LONG BEACH, Calif--Neoplasms account for more than 5% of the $675 billion in direct annual US health-care expenditures, Thomas C. Tucker, MPH, said at the 1995 Quality of Life Symposium, sponsored by St. Mary Medical Hospital. This figure, derived from a 1990 National Center for Health Statistics Survey, does not include indirect costs, such as loss of wages, associated with morbidity and mortality.
When the less malignant neoplasms (basal and squamous cell skin cancers and in situ carcinoma of the cervix) are excluded, the cost burden for cancer is about 4% of the direct expenditures.
Cancer accounts for an even larger proportion of US health-care expenditures when both direct and indirect costs are combined. "It is not a small proportion of the burden," said Mr. Tucker, associate professor of health services management and associate director for Cancer Control, University of Kentucky Markey Cancer Center, Lexington.
The cancer care costs break down to about 65% for hospital care, 24% for physician services, and 4% for nursing home care, with drugs and other services making up the remaining 6% or 7%. He noted that the 65% for hospital care is much higher than the 40% hospital expenditure for all diseases. Nursing home costs and drug expenditures for cancer patients are also higher, but the physician expenditures are similar to those for the total of all diseases.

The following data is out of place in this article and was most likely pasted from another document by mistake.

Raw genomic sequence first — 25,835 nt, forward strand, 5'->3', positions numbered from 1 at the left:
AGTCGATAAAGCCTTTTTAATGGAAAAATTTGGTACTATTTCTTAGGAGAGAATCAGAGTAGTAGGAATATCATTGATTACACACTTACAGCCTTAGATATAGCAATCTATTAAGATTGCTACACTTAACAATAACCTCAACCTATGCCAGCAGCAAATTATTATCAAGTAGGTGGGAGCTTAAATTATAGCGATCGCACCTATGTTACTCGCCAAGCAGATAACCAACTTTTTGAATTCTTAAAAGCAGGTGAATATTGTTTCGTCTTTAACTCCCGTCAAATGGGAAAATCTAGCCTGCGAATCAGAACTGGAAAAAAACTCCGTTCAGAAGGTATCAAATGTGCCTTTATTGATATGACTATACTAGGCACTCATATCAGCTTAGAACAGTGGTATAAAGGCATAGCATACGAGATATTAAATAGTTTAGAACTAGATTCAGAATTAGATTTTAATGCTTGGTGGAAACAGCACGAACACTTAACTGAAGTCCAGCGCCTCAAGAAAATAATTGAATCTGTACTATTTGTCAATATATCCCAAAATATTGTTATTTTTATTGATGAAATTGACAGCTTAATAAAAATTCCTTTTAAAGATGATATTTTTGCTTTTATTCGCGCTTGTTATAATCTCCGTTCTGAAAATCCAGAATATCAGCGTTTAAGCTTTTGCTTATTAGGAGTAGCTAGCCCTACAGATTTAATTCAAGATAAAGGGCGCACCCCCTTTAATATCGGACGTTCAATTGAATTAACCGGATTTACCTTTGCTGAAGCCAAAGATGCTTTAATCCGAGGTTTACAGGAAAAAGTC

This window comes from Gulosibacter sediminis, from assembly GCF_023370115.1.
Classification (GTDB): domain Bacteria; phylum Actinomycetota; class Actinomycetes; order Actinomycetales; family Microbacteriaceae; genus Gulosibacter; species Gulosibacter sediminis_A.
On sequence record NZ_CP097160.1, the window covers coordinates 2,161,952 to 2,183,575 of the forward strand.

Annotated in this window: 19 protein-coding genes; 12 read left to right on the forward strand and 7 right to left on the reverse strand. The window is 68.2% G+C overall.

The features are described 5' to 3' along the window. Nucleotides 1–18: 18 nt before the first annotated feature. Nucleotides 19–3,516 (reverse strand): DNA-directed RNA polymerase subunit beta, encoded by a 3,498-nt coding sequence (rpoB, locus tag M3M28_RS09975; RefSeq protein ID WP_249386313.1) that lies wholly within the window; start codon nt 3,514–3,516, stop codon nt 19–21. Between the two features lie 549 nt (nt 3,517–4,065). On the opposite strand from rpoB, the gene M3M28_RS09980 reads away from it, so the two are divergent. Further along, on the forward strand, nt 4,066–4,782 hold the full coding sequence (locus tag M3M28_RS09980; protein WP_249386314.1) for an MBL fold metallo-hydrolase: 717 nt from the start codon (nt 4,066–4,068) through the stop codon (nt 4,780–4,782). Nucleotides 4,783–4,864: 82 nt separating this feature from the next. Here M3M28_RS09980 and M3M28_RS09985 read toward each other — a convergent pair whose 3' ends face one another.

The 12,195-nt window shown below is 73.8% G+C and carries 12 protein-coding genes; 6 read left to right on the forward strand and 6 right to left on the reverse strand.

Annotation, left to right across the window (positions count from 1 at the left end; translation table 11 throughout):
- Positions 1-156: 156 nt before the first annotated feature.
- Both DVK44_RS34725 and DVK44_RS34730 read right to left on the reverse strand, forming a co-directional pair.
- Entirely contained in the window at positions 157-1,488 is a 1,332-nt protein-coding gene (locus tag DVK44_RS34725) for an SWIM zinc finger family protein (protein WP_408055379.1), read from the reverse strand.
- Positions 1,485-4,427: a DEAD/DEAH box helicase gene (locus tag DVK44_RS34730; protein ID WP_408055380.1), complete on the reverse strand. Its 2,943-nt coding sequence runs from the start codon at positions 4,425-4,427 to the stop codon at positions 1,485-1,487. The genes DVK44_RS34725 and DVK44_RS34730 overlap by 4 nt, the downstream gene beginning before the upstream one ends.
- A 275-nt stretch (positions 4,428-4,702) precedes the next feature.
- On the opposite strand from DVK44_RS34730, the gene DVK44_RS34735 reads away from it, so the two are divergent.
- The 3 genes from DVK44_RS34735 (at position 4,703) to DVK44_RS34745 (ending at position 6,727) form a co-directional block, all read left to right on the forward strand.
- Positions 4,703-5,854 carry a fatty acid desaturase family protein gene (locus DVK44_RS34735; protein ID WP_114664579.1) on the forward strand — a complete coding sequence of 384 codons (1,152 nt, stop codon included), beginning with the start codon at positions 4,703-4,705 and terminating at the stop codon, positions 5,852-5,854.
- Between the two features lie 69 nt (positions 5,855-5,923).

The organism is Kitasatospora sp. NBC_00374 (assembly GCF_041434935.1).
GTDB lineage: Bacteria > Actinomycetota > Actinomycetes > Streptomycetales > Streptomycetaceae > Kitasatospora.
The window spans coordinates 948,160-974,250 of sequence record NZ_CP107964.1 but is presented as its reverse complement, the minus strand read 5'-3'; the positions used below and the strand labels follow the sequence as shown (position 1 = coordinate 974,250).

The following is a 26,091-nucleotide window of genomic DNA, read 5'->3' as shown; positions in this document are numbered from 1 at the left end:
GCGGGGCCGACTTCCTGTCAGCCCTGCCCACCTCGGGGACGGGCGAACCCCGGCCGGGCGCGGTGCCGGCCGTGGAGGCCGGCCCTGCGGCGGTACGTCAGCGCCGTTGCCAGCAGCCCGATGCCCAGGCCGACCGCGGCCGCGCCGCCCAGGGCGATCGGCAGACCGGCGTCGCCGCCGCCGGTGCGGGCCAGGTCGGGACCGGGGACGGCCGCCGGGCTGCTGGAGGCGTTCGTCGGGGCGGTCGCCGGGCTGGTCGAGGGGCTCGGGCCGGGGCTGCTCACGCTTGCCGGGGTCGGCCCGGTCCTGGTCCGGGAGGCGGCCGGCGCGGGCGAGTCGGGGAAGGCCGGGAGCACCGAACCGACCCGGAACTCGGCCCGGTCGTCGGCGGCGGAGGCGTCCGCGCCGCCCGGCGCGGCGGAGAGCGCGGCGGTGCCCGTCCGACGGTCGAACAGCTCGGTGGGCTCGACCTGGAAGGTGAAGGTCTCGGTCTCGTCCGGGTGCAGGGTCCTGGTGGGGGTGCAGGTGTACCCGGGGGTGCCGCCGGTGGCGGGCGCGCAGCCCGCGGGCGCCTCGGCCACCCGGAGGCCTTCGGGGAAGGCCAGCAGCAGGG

Mr. Tucker described a 1989 study based on Medicare's Continuous Medical History sample file (about 5% of all Medicare cases), which includes all the expenditures related to care of patients in the file who ultimately died of their disease. This study sorted out direct expenditures into three parts: the first 3 months of care, the monthly cost of continuing care, and the terminal phase of care, ie, the last 6 months of life.
Initial costs for patients with the same cancer varied considerably, he said, depending on the stage at diagnosis and initial treatment. Surgery, for example, has a major impact. Continuing cost also varied, since it was determined by multiplying the monthly expense by the number of months the patient lived. The cost of the last 6 months of care did not vary much for patients with the same disease.
Using the Medicare data, the US expenditure on the treatment of breast cancer in 1990 was estimated at $6.5 billion, followed by colon cancer, lung cancer, prostate cancer, and bladder cancer. More than two thirds of the cost are accounted for by these five tumors, Mr. Tucker said, and, in fact, well over half are accounted for by only the first four tumors.